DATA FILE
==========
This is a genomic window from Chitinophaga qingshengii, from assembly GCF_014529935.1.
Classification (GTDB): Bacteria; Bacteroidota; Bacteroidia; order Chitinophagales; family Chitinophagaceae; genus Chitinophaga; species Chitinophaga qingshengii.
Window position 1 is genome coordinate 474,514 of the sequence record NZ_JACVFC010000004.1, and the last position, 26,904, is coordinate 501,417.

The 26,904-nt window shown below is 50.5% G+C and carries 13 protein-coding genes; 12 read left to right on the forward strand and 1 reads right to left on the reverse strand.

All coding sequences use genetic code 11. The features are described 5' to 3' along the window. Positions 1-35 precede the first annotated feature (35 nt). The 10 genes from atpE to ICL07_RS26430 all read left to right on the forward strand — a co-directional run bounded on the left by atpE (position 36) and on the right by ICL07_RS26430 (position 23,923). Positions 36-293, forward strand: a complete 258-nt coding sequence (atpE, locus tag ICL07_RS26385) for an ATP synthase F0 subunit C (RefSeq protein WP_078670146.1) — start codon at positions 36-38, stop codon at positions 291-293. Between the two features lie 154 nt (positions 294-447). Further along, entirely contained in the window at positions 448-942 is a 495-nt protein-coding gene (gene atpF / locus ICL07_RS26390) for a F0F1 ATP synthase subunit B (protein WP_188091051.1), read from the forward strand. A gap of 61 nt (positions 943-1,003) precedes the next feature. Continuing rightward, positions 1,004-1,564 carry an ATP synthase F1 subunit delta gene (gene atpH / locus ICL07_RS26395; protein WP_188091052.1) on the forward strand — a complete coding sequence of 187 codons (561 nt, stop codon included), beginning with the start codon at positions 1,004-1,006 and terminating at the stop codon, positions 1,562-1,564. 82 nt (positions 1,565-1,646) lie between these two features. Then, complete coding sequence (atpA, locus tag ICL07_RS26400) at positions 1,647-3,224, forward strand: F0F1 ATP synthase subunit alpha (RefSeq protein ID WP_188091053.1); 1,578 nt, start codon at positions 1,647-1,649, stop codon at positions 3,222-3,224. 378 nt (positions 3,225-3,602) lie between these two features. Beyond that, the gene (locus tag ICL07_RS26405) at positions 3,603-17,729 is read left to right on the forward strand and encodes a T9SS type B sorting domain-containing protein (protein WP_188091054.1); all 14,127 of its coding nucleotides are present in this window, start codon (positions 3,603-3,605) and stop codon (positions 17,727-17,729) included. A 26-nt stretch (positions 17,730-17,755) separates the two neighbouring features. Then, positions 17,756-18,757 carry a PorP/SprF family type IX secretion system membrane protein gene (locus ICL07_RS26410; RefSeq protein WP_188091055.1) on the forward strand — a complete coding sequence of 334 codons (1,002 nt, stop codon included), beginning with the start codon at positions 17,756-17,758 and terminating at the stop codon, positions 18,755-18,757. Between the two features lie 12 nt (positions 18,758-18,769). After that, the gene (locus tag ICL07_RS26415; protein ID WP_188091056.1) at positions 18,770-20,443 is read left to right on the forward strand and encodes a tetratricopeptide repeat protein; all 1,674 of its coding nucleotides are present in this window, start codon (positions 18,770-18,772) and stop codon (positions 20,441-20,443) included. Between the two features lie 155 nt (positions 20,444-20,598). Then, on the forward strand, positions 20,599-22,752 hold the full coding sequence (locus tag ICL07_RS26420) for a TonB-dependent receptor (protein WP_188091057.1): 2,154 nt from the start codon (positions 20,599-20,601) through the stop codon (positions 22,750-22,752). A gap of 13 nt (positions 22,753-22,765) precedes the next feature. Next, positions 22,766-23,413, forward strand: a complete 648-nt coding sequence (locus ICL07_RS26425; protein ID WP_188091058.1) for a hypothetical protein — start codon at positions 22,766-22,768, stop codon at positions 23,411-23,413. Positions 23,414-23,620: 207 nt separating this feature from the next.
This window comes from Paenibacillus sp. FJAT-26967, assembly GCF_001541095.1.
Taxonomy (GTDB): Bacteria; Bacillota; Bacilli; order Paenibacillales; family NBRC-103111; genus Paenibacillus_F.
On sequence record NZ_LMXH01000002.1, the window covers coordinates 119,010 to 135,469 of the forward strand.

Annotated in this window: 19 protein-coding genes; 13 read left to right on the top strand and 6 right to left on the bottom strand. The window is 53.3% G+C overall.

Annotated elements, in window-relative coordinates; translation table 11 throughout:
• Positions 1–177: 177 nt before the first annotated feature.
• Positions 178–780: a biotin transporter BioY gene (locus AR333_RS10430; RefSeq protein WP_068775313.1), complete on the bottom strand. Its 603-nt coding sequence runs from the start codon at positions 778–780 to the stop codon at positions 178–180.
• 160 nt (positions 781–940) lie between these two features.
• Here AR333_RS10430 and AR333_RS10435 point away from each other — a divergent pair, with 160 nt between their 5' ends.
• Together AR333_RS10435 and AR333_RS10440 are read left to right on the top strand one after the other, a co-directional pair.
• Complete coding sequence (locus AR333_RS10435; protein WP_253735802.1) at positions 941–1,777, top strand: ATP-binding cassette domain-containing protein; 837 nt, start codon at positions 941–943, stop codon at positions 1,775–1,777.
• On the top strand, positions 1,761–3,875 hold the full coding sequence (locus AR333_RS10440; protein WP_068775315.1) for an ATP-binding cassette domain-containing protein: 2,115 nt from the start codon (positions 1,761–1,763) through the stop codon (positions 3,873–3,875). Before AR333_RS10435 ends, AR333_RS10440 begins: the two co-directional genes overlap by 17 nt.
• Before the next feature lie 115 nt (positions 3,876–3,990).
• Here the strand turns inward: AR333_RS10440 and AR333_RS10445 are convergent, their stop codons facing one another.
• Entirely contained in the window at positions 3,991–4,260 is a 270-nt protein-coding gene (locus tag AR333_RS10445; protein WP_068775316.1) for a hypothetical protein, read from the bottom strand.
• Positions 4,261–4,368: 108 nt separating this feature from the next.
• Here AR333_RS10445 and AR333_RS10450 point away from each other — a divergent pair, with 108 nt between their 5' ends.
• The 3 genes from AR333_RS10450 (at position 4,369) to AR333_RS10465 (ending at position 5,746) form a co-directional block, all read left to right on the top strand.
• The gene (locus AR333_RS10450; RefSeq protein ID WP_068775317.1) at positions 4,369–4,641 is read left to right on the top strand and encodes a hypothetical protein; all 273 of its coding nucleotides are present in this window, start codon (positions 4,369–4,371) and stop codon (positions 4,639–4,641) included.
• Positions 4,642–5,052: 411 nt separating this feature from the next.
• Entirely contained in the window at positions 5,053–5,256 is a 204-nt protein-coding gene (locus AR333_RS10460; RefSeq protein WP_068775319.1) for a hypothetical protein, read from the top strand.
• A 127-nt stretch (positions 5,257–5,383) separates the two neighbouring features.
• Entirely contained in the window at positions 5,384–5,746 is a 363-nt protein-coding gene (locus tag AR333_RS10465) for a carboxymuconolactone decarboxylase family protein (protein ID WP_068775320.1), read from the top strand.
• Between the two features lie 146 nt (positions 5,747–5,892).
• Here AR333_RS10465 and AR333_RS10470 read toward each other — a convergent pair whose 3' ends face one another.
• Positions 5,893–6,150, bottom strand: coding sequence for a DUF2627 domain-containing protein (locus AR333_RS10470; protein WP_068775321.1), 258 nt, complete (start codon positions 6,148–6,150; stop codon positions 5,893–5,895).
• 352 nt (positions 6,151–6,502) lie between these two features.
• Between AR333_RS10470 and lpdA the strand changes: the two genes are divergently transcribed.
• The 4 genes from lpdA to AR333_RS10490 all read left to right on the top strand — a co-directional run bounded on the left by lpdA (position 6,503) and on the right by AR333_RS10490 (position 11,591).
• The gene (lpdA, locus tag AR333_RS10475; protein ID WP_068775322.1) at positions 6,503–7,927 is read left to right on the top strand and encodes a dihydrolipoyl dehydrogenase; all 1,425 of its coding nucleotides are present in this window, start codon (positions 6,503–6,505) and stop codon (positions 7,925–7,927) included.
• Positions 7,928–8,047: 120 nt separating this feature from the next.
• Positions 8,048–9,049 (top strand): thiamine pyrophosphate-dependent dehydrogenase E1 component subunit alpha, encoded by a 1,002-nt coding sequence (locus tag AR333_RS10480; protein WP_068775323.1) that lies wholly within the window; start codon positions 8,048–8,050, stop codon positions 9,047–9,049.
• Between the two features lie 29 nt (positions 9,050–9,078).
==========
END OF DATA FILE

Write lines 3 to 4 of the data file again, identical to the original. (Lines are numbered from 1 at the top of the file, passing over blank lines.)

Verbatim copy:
Window position 1 is genome coordinate 474,514 of the sequence record NZ_JACVFC010000004.1, and the last position, 26,904, is coordinate 501,417.

The 26,904-nt window shown below is 50.5% G+C and carries 13 protein-coding genes; 12 read left to right on the forward strand and 1 reads right to left on the reverse strand.